The discovery of a tiny species of human 10 years ago has transformed theories of human evolution.
The claim is made by Prof Richard Roberts who was among those to have published details of the "Hobbit".
The early human was thought to have lived as recently as 20,000 years ago and so walked the Earth at the same time as our species.
The Hobbit's discovery confirmed the view that the Earth was once populated by many species of human.
It's a far cry from the old view of a linear progression from knuckle-dragging ape-like creatures to upright modern people.
Prof Roberts says the discovery of a completely different species of human on the Indonesian Island of Flores that lived until relatively recently, "put paid to this cosy status quo in one fell swoop".
There are many puzzles that remain about the Hobbit. The female skeleton was 1m (3ft) high and was a very primitive form of human. Her brain was about the size of a chimpanzee, yet there is evidence that she used stone tools.
Dr Henry Gee, the manuscript editor who decided to publish the paper in the journal Nature, said that it gradually dawned on him just how important the discovery was.
"It is the biggest paper I have been involved with," he told BBC News.
"It surpassed anything else I'd been involved with because it just kept running. People kept on talking about it and it became part of popular culture and a sign of a new view of anthropology. The days of the old linear models of anthropology were gone.
The publication of the discovery on the Indonesian Island of Flores in October 2004, caused a sensation. The news that another species of human walked among us until relatively recently stunned the world.
There were even questions about whether the Hobbit, named Homo floresiensis, still existed somewhere on the island. Perhaps there were other species of humans in other very remote parts of the world yet to be discovered?
The notion that our species, Homo sapiens, was the only species of human on the planet was for the first time in thousands of years in doubt. Perhaps tales of yetis, giants and leprechauns have a basis from our distant evolutionary past.
As it turned out no more fossilised remains of the Hobbit have been unearthed since then, let alone the discovery of creatures from folklore. But those involved in the field are convinced that much more is yet to come, according to Prof Roberts.
"The discovery of the Hobbit has opened up the credible possibility of other undiscovered human species being 'out there', perhaps buried metres underground like the Hobbit, or tucked away in a museum drawer, unrecognised for what it truly is - another new species, but misidentified as an 'unusual' modern human or an earlier species of human well-known to science," he told BBC News.
"I think the discovery of the Hobbit helped create an atmosphere in which it's okay to expect the unexpected, and that we shouldn't get fooled into thinking that we have all the answers, ever."
The Hobbit's existence on Flores is still a complete mystery. How did it get there? Flores is east of the so-called Wallace Line which demarcates islands that have rarely - if ever - been connected via land bridges to the Asian mainland. So did this early, very primitive species of human have the wherewithal to build boats and sail across the sea?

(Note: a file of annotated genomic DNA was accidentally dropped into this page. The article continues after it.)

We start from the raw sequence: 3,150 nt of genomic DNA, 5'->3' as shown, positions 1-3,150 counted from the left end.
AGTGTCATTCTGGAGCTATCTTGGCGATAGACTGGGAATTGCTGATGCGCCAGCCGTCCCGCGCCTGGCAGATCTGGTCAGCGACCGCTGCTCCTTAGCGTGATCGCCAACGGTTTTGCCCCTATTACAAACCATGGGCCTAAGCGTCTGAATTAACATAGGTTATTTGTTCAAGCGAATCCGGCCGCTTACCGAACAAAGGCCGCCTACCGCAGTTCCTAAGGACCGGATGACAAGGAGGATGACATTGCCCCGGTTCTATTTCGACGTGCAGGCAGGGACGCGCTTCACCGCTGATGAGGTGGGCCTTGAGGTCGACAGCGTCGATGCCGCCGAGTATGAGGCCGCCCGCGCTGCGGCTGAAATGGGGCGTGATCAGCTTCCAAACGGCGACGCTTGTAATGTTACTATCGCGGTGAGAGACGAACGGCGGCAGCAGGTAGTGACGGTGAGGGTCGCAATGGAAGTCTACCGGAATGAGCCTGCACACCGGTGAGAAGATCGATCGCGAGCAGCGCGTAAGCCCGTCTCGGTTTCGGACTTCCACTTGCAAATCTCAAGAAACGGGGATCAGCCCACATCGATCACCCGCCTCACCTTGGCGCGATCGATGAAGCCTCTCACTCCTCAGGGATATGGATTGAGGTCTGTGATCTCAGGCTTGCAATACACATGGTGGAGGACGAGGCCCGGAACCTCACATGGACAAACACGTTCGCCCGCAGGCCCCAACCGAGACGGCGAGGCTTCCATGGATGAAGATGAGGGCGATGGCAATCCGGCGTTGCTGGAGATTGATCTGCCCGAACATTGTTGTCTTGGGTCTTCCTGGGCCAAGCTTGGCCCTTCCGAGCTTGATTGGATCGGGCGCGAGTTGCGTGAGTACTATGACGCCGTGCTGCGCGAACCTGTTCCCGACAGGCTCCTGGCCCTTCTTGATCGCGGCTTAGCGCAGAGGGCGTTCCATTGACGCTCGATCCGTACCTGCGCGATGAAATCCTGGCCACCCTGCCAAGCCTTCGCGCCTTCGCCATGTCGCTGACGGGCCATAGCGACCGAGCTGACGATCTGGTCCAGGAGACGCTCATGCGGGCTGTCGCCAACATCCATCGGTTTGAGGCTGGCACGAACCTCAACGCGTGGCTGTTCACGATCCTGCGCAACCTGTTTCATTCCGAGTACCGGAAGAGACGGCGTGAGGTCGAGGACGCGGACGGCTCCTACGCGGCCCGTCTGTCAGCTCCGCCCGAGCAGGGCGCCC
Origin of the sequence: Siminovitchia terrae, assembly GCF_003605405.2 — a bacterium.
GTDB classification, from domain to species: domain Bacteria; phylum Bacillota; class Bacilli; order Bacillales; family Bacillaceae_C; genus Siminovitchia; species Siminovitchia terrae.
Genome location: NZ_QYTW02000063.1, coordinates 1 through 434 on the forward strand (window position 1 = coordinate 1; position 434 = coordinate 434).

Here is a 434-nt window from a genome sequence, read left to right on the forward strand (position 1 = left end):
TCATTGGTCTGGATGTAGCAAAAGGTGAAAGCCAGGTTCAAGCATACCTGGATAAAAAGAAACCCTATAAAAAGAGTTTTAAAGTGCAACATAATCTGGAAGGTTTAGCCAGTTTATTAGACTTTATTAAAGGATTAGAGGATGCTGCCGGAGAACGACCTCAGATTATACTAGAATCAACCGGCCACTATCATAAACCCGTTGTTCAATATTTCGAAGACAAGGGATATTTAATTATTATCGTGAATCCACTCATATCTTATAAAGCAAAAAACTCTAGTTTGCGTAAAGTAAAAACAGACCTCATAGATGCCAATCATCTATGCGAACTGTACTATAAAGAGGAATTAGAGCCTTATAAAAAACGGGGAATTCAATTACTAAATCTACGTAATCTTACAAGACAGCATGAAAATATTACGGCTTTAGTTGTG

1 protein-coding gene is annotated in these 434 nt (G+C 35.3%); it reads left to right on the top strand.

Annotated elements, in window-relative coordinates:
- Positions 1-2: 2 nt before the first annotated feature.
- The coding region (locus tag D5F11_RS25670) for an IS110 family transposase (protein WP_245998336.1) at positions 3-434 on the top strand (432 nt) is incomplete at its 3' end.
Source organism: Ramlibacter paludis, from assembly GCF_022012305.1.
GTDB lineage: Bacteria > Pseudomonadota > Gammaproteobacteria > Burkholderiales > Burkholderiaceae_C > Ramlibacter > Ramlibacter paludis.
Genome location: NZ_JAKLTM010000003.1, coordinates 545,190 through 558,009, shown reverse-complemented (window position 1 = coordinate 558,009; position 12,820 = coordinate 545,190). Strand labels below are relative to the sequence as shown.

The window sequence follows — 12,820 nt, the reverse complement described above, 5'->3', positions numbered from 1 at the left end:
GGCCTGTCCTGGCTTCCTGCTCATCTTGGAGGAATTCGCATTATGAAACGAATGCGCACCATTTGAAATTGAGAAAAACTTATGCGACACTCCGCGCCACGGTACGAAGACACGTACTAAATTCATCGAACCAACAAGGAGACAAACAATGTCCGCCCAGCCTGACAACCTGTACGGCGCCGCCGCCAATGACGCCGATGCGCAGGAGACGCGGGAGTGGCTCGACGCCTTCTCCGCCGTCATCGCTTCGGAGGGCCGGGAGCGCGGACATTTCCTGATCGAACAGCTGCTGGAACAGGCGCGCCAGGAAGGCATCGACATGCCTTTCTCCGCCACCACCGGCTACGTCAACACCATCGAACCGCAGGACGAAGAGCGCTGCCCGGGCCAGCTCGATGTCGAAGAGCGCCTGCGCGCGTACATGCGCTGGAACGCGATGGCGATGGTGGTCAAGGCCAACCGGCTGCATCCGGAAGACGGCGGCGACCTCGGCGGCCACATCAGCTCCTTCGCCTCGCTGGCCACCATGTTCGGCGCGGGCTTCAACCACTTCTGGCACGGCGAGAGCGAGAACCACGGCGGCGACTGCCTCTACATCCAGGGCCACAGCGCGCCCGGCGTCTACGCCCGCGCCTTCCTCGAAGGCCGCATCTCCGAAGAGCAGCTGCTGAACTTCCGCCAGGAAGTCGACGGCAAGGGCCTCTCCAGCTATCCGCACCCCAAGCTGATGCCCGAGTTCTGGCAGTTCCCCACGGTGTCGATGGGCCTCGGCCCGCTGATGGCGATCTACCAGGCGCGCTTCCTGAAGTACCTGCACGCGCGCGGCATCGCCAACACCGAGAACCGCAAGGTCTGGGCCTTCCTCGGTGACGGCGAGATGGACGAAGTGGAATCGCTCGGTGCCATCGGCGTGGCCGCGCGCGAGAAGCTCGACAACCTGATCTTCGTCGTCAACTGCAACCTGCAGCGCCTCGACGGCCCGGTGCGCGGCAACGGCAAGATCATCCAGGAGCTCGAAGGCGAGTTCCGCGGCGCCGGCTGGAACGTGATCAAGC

Many believe that the Hobbit stems from an earlier form of human called Homo erectus which arrived on the island around a million years ago and gradually became smaller over generations through living on an island, where there were scant food resources.
Others believe that its origins are from ape-like creatures which left Africa more than two million years ago. Critics even proposed that the creatures were the remains of seriously ill modern humans.
Prof Roberts told BBC News that the team never seriously thought that they would stumble across a new species of human. The researchers had been looking for the ancestors of the first Aboriginal Australians. At that time, the question of when Australia was first settled by Homo sapiens was hotly contested.
So his reaction to discovering the diminutive partial skeleton, he said, was "a mix of utter puzzlement and extreme excitement".
The research team was convinced that the remains were clearly not those of a modern human - not even one with a medical condition.
"I was absolutely mystified. It wasn't the early modern human skeleton we'd been hoping to find, but what was it?
"Something completely new to science as it turned out - but that's the beauty of serendipity. And it also goes to show the value of keeping archaeology 'real' and carrying out excavations, rather than relying on gee-whizz technology and computer modelling to provide all the answers.
"If we'd not done any digging, the world would be none the wiser that this creature had ever inhabited this part of the planet."
More bones of H. floresiensis have been found, but no new skulls as yet. The same team that discovered the Hobbit is continuing excavations in the hope that they will find more clues. And there is still the possibility that there might be remains of similar creatures elsewhere in the region, according to Prof Chris Stringer, of the Natural History Museum in London.
"There is the possibility that the experiment that produced the Hobbit could have produced similar experiments on other islands in the region, in Sulawesi, the Philippines and Timor and are awaiting discovery.
The scientific priority now for the group is to build up a picture of how the species was distributed, when it first arrived on Flores and when and why it finally went extinct.
"There's still much for us to learn about the Hobbit", explains Prof Roberts. "How its eccentric anatomical features came to be so, and whether Hobbits ever encountered early modern humans dispersing across Asia and south to Australia. Which is why, 10 years down the Hobbit track, it still feels like the journey of discovery has only just begun".